“The Case of El Chupacabra” – I never really expected Armstrong to branch into mentioning Chupacabras. Ever. They seem far too far south for her Canadian characters, but then again, there’s some stories in Miami, but it’s still weird to see Mexican goat suckers involved in one of her stories. I mean, it’s not really there, but, still. Weird. This one is a case for Paige and Lucas and of course gets in to all the Cortez Cabal intrigue and those aspects of the Otherworld have always bored me. I’m just not super into corporate/mobster/overly powerful dudes in suits doing shitty things or Al Pacino in The Devil’s Advocate-ing. I would’ve been happier if a real Chupacabra was in charge, which is why I keep capitalizing that word when I don’t think I need to.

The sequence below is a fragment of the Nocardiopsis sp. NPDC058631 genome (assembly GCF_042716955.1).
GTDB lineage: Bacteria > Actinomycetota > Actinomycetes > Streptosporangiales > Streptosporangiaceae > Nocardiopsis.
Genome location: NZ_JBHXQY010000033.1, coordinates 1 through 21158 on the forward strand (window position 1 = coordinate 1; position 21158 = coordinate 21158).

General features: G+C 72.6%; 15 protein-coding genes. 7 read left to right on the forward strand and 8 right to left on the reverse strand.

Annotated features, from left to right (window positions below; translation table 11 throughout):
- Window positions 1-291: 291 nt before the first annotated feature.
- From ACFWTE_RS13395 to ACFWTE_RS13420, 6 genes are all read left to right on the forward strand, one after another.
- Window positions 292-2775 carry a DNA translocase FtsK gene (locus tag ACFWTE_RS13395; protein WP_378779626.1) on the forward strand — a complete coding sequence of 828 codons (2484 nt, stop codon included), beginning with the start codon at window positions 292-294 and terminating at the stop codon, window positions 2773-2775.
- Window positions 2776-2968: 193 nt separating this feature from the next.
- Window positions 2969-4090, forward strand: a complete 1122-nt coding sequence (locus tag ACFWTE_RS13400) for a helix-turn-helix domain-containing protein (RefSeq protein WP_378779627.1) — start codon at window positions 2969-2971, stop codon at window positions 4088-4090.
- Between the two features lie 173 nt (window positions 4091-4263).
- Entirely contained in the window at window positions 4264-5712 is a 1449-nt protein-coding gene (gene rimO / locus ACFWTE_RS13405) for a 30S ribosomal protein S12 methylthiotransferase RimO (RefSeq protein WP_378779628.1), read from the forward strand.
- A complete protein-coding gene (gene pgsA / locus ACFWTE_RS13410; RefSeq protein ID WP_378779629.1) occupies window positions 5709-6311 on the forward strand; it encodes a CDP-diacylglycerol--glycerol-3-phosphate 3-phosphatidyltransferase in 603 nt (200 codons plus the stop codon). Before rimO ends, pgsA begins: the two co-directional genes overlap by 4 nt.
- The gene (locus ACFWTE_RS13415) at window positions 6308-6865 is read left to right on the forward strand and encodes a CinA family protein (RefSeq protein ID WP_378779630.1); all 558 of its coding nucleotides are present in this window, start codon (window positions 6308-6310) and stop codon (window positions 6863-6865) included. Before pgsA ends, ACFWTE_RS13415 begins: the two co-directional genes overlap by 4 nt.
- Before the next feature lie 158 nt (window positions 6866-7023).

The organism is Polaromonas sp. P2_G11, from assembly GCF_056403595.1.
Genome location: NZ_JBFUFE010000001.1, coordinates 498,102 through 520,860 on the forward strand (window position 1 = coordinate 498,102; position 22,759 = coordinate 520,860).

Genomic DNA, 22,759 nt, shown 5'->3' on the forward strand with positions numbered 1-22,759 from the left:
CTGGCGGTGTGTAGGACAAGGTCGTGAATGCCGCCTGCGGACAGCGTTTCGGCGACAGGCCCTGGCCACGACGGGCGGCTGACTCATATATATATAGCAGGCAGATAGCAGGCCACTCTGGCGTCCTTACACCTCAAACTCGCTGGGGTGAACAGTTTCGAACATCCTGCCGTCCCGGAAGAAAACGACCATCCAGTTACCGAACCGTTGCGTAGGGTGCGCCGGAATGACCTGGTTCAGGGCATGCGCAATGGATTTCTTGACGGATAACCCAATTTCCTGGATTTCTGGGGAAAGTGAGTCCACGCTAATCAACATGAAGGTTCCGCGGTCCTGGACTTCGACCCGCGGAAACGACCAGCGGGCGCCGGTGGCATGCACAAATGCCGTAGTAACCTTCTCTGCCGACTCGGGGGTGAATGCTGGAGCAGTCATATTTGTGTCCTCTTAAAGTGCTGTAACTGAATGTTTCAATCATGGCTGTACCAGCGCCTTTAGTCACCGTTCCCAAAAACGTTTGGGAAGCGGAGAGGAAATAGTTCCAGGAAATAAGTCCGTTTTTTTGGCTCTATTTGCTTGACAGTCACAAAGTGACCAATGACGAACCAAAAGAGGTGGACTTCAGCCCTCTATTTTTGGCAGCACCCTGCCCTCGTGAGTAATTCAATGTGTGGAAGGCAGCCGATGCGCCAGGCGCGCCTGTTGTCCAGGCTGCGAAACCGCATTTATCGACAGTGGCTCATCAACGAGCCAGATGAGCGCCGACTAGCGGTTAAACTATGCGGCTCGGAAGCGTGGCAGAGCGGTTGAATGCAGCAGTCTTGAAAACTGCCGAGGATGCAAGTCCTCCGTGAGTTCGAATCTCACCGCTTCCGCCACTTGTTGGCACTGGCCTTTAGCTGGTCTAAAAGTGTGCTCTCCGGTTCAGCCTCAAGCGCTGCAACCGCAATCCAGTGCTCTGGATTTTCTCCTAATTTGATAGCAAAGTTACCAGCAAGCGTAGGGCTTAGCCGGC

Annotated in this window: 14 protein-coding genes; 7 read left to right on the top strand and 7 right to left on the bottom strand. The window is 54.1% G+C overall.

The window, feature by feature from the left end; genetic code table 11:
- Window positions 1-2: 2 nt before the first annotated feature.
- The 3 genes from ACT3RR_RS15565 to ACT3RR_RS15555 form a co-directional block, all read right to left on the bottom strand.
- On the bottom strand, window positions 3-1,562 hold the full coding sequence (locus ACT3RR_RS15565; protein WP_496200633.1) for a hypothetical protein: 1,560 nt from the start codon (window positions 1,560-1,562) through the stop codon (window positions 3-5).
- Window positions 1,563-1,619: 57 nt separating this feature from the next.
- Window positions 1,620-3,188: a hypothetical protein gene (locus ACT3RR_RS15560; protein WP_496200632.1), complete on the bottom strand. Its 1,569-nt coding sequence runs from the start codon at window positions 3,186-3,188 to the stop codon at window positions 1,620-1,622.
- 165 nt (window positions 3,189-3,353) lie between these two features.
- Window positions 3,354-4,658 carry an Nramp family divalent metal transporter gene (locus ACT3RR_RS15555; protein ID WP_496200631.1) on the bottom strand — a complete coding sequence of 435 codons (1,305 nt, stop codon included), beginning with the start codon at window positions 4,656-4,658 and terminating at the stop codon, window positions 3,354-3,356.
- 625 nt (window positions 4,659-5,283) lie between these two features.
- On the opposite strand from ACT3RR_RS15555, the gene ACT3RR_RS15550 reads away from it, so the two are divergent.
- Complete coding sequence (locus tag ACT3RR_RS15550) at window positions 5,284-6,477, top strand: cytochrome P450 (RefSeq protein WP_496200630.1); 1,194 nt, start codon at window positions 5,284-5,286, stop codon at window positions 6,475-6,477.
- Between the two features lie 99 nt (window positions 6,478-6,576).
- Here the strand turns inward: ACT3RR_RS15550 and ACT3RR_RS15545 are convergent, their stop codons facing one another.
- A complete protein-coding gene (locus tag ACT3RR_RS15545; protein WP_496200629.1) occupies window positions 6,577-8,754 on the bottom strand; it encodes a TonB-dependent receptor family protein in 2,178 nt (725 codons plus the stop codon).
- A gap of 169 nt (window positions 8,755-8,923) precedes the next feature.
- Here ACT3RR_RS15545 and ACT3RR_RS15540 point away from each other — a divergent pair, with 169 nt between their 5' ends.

Ozma escapes the plastic alligator skull, the closest thing I have to a chupacabra.

 

 

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Face Your Demons – Supernatural starts now, on TNT

36. Skin of the Soul – Lisa Tuttle, ed.

This beautifully titled short story collection is subtitled “New horror stories by women” and was published by The Women’s Press, London, in 1990. It features some familiar writers like Karen Joy Fowler, Joyce Carol Oates, Tuttle herself, and Joan Aiken (who I mainly know from her Edward Gorey illustrated Wolves of Willoughby Chase and other wolf books); it also features several writers I’ve never heard of and two of those are from Texas and their stories in the anthology are some of their earliest professional publications. That’s pretty cool.

Peregrine is basically a professional model for paintings and photos. That’s also pretty cool. Muse pigs are cool.

Here are some of my thoughts about the stories that stood out to me:

Melanie Tem – “Lightning Rod” – A literally horrific exploration of that martyr complex women are societally bred to have. Oh, I’ll do this thing that hurts – No, I will! And so on and so on until someone collapses under the weight of trying to please everyone. This story was both scary and exhausting.